How common a problem is kids getting left in hot cars?
Kids getting left in cars is fairly common, but the incidence of death from being left in a hot car is the number we can clearly articulate. (In some states it is a crime to leave a child unattended in a car and in some states it's not, so the numbers are difficult to estimate.) In the United States, in the last few years, between 30 to 50 children per year have died from "vehicular hyperthermia."
The reason the media is currently focusing on this subject is because this summer, given the high heat index, the rates of heat-related injuries and deaths of children left unattended in cars have spiked. [Eight children left in hot cars died Aug. 1-7, in what officials say is the "worst week on record for these tragedies."] The majority of children who are left in hot cars are left unintentionally, meaning that because the child is quiet or silent, and not visible — as with babies in their rear-facing car seats — he or she has been forgotten by the caregiver.
How long does a child have to be left in a car before he or she suffers health problems?
It depends on the age of the child, what he or she is wearing, and how hot the ambient temperature is. Also factored in would be whether or not the car is parked in direct sunlight and the color of the car's upholstery. The darker the color, the more heat absorbed. It's important to know that even at mild temperature like 70 degrees Fahrenheit, the heat can become amplified in a parked car in a matter of minutes. The fundamental message to parents and caregivers is: Even a minute is too long to leave a child unattended in a car.
Why do children's bodies heat up faster than adults'?
The younger you are, the greater the ratio of body surface area to body. In other words, babies have a whole lot of skin covering their little bodies, and with skin comes exposure. Their skin is thinner than adult skin and very vascular, so it both loses heat rapidly and absorbs heat rapidly. One of the ways the body tries to cope with excessive heat is through "insensible losses" from these surface areas, and the more a person sweats (i.e., insensible loss) without replenishment of fluid, the more dehydrated he/she gets. With dehydration, electrolyte abnormalities set in. Besides being more exposed to ambient temperatures because of their skin-to-body ratio, children's "thermoregulatory" systems, which are in their brains, are less mature. Babies and children also do not have the cognitive ability to take measures to cool or warm themselves.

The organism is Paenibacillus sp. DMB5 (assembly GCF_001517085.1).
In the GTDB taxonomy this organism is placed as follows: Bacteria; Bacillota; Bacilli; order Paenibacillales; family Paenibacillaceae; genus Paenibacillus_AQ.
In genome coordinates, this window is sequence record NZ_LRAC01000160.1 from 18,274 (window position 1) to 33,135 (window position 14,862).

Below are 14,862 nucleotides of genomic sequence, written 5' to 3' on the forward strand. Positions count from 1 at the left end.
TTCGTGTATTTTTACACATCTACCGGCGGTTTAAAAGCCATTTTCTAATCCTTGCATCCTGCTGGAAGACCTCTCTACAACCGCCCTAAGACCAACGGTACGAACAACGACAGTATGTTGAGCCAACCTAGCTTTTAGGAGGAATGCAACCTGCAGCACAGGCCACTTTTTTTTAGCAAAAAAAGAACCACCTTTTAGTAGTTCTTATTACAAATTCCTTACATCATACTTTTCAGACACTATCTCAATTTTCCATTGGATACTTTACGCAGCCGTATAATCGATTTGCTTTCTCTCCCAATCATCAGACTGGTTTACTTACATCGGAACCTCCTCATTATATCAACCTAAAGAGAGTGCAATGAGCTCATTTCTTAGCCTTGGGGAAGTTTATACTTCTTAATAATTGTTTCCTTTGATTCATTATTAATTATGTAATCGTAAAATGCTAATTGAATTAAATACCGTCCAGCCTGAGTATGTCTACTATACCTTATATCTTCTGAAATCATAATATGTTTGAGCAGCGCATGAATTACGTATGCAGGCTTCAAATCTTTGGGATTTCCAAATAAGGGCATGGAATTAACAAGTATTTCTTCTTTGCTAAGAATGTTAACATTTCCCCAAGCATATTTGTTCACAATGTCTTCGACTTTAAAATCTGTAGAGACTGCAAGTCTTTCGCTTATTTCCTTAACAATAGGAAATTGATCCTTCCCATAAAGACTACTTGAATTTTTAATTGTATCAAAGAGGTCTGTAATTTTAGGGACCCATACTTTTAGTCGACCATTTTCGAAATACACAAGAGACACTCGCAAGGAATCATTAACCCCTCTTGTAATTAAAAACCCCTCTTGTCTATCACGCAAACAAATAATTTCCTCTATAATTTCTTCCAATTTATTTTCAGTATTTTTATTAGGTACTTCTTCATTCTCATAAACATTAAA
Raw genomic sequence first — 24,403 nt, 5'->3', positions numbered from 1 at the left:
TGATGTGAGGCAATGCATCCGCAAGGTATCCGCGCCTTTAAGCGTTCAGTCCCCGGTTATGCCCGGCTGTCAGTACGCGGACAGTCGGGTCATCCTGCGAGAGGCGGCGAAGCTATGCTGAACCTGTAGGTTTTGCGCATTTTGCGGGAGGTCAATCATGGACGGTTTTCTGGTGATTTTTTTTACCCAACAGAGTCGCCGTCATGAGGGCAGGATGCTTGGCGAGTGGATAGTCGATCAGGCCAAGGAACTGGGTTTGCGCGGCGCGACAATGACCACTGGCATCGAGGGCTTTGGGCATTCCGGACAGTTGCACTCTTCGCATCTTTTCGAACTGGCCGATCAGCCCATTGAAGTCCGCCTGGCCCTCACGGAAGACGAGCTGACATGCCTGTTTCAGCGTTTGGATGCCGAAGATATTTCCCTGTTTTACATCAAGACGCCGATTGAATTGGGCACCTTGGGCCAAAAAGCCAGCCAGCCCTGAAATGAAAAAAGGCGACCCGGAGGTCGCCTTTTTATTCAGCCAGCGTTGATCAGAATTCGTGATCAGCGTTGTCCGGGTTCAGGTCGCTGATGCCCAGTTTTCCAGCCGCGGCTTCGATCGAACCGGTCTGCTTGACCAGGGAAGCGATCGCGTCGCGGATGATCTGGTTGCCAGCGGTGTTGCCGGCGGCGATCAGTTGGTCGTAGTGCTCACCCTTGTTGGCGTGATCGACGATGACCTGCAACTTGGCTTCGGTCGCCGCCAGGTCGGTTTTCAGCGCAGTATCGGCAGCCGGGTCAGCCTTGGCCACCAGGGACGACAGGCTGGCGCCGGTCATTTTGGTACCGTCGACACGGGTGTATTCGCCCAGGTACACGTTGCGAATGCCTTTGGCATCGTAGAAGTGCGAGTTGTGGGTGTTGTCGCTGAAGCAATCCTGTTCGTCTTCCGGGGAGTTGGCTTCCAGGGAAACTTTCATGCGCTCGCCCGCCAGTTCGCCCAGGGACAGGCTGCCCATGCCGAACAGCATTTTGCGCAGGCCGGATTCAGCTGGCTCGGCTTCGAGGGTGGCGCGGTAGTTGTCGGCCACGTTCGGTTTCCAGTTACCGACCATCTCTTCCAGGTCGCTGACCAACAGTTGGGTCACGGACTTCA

Heatstroke is the leading cause of car-related deaths in children after accidents. What happens to a child who suffers heatstroke?
Heatstroke, as it is somewhat arbitrarily named, is the end stage of a continuum of responses the body has to excessive heat. The continuum includes heat syncope, heat exhaustion, heat cramps. By the time you are at heatstroke, you have significant mental status changes that can include confusion, agitation, hallucinations, actual ischemic stroke and coma. At a physiologic level, the heat is cytotoxic and directly damages the body's cells. The proteins that make up the cells become denatured. (Just as when you cook something, the proteins in what you are cooking change structure.) Brain cells are especially sensitive to this cytoxic damage, which is why the brain stops working well at the onset of heatstroke. In response to diffuse cellular damage, the body unleashes a systemic inflammatory response that ends up hurting body organs rather than protecting them. Blood starts to clot where it's not supposed to. It leaks out of vessels where it's not supposed to. The physiology of the body and its breakdown begins to parallel fulminant sepsis.
What other health problem can children suffer if left in a hot car too long?
Dehydration, psychological trauma, as well as the other parts of the "continuum" of physiologic responses to excessive heat already mentioned.
Does cracking the windows open prevent overheating in children?
Cracking a window doesn't make much of a difference. The sun's radiant heat passing through the car windows and being absorbed by objects in the car causes the rapidly rising temperature. A small opening in the window isn't going to decrease that absorption. Just think about your oven with the door cracked open a little bit. It still gets hot enough to bake a ham.
What can parents do to remind themselves their child is in the car?
National advocacy groups have put forward many good ideas on how to "never forget." One idea is to put a purse or briefcase or whatever one carries all the time also in the back seat when a baby or small child is seated there. Another is to have a stuffed animal that is always placed on the front seat when the baby is in the back.
An earlier headline misstated that the number of deaths of children dying in hot cars were increasing. The Sun regrets the error. email@example.com